A sad goodbye, in very different interpretations.



El adi鏀 was composed in 1937 by Maruja Pacheco Huerga - one of very few female composers in tango - and lyrics written by Virgilio San Clemente. In 1938 it was recorded within one month by Canaro and Donato; and decades later by 聲gel Vargas and Osvaldo Pugliese.


The structure of the song is quite complicated, with an interlude in the beginning, in the middle, and at the end; but it appears easy to the listener and the dancer.


It is a sad song about lovers who seperate without drama and say goodbye, and the man is suffering silently.


Francisco Canaro with Roberto Ma獮a, 3rd of March in 1938


Edgardo Donato with Horacio Lagos, 2nd of April in 1938


Armando Lacava with 聲gel Vargas, 28th of January in 1954


Osvaldo Pugliese with Jorge Maciel, April 1963



Donato's version:

This is the most well-known of all versions. And it's atypical for Donato in 1938: much slower than he used to play in those times, and more melancholic. It starts with a short violin solo in low notes. In the instrumental part there are nice dialogues between violins, piano, and very lively bandoneons. Horacio Lagos sings simply and restrained, in the chorus in dialogue with the bandoneons. After the singing we have strong contrasts between the sounds of the instruments: the accordeon - the innocent sister of the bandoneon and Donato's "special instrument" - plays a little solo, followed by the dark violin played without vibrato which produces a depressive feeling, and then the bandoneon variation with the violin playing the countermelody.


Canaro's version:

It's played faster and doesn't sound melancholic. The istrumental part is played by the tutti, accompanied by a lively piano, and there is a nice dialogue with a clarinet. Roberto Ma獮a starts half spoken, half sung over the interlude, before he sings the verse. In the chorus, his soft voice is accompanied by the clarinet. Unusual for Canaro, there is a piano solo after the singing. My feeling is that this recording was routinely made as part of Canaro's mass production, with little dedication. But anyway, it's nice for dancing.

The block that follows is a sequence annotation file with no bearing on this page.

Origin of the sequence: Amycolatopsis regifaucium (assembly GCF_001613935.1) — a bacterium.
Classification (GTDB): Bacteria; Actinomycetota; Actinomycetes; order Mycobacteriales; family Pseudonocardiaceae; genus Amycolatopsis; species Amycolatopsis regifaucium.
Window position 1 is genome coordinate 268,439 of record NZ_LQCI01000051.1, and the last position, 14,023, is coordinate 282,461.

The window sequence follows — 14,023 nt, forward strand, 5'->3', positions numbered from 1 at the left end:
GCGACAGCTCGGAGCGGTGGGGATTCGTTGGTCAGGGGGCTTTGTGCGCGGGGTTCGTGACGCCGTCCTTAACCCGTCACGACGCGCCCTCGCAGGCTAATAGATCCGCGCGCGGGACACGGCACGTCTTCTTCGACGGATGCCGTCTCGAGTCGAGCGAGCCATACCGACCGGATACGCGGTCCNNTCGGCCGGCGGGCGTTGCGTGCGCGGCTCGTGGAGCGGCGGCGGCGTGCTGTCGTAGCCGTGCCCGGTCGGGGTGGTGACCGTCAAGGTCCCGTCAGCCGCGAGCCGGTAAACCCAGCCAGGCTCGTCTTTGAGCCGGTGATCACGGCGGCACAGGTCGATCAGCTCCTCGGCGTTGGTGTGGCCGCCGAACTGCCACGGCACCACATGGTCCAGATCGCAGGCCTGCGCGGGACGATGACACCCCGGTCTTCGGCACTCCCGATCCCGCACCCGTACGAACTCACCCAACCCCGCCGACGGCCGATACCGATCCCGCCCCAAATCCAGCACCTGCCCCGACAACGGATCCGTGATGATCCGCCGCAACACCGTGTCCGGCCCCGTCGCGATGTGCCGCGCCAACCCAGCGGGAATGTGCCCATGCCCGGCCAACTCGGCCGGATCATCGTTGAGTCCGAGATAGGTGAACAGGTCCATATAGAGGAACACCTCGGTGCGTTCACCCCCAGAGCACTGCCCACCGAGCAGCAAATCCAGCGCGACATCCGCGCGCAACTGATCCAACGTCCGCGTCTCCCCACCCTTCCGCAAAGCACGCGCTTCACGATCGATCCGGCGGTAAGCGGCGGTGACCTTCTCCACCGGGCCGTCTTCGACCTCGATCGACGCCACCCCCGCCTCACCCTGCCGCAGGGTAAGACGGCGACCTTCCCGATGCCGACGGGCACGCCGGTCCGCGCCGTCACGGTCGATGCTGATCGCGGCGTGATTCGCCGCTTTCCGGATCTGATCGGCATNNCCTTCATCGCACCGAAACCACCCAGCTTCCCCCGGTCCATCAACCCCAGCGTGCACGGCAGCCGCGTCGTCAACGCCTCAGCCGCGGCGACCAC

聲gel Vargas' version:

After having left 聲gel d'Agostino, 聲gel Vargas run an own orchestra for which he hired several orchestra leaders. In this recording, Armando Lacava was the conductor of Vargas' orchestra. He starts the song in a magical way, with eery violins and solemn bandoneons in the introduction that ends in a pause. In the instrumental part, violins and bandoneons play in dialogues, with variable timing, particularly the bandoneons slow down several times, like taking a deep breath. 聲gel Vargas' singing is very expressive, first melancholic and then dramatic - when the lyrics say that he will never see her again. While Vargas is singing the orchestra stays in the background, with the violins accompanying him descreetly. Between the two parts of the singing the bandoneons come in strongly and expressively,


Pugliese's version:

Pugliese plays a different introduction, rhythmic and dark, that prepares the upcoming drama, which is further evoked by the violins, first delicate and then strong, then the bandoneons, first crying and then playing Pugliese's sharp marcato together with the piano - and after a pause Jorge Maciel starts his opera-like singing: first pianissimo, accompanied very quietly by a bandoneon playing with dissonances; then crescendo, and with enormeous volume dynamics - singer and orchestra - giving extreme expression to every word of the lyrics. The first part of the singing ends in a meditative playing of the piano and the violins (just one long note) and the bandoneon, until the tutti and the singer come back for the dramatic final.